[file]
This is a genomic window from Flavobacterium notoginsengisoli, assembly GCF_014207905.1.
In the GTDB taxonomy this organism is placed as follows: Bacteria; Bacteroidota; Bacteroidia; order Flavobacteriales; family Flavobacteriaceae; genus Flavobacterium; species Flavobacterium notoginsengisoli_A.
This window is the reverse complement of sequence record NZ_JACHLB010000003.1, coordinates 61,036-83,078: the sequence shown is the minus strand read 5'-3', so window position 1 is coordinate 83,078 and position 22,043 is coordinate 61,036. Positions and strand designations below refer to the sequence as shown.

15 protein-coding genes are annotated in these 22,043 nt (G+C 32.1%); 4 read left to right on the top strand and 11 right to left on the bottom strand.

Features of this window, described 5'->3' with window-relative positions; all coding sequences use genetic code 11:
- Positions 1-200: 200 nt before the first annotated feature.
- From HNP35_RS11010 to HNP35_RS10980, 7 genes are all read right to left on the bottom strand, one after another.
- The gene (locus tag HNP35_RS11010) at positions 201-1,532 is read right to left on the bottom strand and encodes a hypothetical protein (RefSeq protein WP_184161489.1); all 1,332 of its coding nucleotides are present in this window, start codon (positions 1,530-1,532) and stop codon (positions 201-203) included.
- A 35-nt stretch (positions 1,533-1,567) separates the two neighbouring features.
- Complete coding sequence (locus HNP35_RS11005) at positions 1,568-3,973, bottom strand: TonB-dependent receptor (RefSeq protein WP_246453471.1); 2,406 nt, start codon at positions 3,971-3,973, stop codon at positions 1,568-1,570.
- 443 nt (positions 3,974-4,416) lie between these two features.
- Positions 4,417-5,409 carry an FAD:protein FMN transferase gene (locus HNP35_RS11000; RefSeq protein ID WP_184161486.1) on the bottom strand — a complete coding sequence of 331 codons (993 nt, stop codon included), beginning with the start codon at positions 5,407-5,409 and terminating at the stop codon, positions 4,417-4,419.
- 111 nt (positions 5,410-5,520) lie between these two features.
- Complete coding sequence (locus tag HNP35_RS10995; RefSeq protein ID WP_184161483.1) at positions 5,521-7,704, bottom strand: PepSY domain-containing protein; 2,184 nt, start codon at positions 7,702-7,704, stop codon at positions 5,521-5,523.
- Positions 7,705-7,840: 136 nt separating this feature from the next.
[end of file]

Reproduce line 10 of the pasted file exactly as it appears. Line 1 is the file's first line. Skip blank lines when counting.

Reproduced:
- Complete coding sequence (locus HNP35_RS11005) at positions 1,568-3,973, bottom strand: TonB-dependent receptor (RefSeq protein WP_246453471.1); 2,406 nt, start codon at positions 3,971-3,973, stop codon at positions 1,568-1,570.